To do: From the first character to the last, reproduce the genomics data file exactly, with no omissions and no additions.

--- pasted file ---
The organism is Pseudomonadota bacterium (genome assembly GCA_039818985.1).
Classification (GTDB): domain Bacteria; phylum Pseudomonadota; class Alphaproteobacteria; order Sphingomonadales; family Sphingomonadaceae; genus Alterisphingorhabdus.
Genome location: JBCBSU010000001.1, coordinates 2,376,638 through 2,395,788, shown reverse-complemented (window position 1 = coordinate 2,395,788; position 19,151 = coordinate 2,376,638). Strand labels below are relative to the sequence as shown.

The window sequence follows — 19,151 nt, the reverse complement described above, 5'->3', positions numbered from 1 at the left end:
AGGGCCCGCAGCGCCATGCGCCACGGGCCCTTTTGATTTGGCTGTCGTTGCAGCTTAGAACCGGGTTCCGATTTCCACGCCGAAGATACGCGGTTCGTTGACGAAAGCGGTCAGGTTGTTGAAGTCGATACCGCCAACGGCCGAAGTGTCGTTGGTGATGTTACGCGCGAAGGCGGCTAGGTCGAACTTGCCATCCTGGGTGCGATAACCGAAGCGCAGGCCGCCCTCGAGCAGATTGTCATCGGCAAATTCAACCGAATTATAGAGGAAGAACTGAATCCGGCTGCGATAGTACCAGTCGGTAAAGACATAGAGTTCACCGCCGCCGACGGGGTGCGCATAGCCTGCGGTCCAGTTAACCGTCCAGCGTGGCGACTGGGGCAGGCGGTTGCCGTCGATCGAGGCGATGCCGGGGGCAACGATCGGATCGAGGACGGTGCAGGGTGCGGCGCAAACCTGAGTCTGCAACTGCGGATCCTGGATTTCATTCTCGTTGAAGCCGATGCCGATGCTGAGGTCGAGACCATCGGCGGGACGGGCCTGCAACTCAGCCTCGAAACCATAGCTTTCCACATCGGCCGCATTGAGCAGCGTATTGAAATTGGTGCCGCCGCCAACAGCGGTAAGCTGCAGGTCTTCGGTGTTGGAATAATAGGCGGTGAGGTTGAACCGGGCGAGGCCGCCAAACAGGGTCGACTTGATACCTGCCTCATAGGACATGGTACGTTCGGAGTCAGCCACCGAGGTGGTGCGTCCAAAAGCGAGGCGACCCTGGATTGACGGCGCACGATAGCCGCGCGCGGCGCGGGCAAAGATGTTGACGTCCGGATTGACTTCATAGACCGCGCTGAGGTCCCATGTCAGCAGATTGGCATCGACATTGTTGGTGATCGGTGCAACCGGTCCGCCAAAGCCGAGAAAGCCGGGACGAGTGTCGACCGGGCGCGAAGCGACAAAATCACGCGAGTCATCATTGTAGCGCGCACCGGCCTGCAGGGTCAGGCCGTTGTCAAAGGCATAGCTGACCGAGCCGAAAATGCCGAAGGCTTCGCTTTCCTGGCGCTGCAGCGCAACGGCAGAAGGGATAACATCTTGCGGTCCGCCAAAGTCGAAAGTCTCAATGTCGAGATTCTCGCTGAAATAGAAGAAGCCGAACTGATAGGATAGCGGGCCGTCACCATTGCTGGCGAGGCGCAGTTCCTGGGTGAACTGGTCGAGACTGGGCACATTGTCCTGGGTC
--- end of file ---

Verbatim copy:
The organism is Pseudomonadota bacterium (genome assembly GCA_039818985.1).
Classification (GTDB): domain Bacteria; phylum Pseudomonadota; class Alphaproteobacteria; order Sphingomonadales; family Sphingomonadaceae; genus Alterisphingorhabdus.
Genome location: JBCBSU010000001.1, coordinates 2,376,638 through 2,395,788, shown reverse-complemented (window position 1 = coordinate 2,395,788; position 19,151 = coordinate 2,376,638). Strand labels below are relative to the sequence as shown.

The window sequence follows — 19,151 nt, the reverse complement described above, 5'->3', positions numbered from 1 at the left end:
AGGGCCCGCAGCGCCATGCGCCACGGGCCCTTTTGATTTGGCTGTCGTTGCAGCTTAGAACCGGGTTCCGATTTCCACGCCGAAGATACGCGGTTCGTTGACGAAAGCGGTCAGGTTGTTGAAGTCGATACCGCCAACGGCCGAAGTGTCGTTGGTGATGTTACGCGCGAAGGCGGCTAGGTCGAACTTGCCATCCTGGGTGCGATAACCGAAGCGCAGGCCGCCCTCGAGCAGATTGTCATCGGCAAATTCAACCGAATTATAGAGGAAGAACTGAATCCGGCTGCGATAGTACCAGTCGGTAAAGACATAGAGTTCACCGCCGCCGACGGGGTGCGCATAGCCTGCGGTCCAGTTAACCGTCCAGCGTGGCGACTGGGGCAGGCGGTTGCCGTCGATCGAGGCGATGCCGGGGGCAACGATCGGATCGAGGACGGTGCAGGGTGCGGCGCAAACCTGAGTCTGCAACTGCGGATCCTGGATTTCATTCTCGTTGAAGCCGATGCCGATGCTGAGGTCGAGACCATCGGCGGGACGGGCCTGCAACTCAGCCTCGAAACCATAGCTTTCCACATCGGCCGCATTGAGCAGCGTATTGAAATTGGTGCCGCCGCCAACAGCGGTAAGCTGCAGGTCTTCGGTGTTGGAATAATAGGCGGTGAGGTTGAACCGGGCGAGGCCGCCAAACAGGGTCGACTTGATACCTGCCTCATAGGACATGGTACGTTCGGAGTCAGCCACCGAGGTGGTGCGTCCAAAAGCGAGGCGACCCTGGATTGACGGCGCACGATAGCCGCGCGCGGCGCGGGCAAAGATGTTGACGTCCGGATTGACTTCATAGACCGCGCTGAGGTCCCATGTCAGCAGATTGGCATCGACATTGTTGGTGATCGGTGCAACCGGTCCGCCAAAGCCGAGAAAGCCGGGACGAGTGTCGACCGGGCGCGAAGCGACAAAATCACGCGAGTCATCATTGTAGCGCGCACCGGCCTGCAGGGTCAGGCCGTTGTCAAAGGCATAGCTGACCGAGCCGAAAATGCCGAAGGCTTCGCTTTCCTGGCGCTGCAGCGCAACGGCAGAAGGGATAACATCTTGCGGTCCGCCAAAGTCGAAAGTCTCAATGTCGAGATTCTCGCTGAAATAGAAGAAGCCGAACTGATAGGATAGCGGGCCGTCACCATTGCTGGCGAGGCGCAGTTCCTGGGTGAACTGGTCGAGACTGGGCACATTGTCCTGGGTC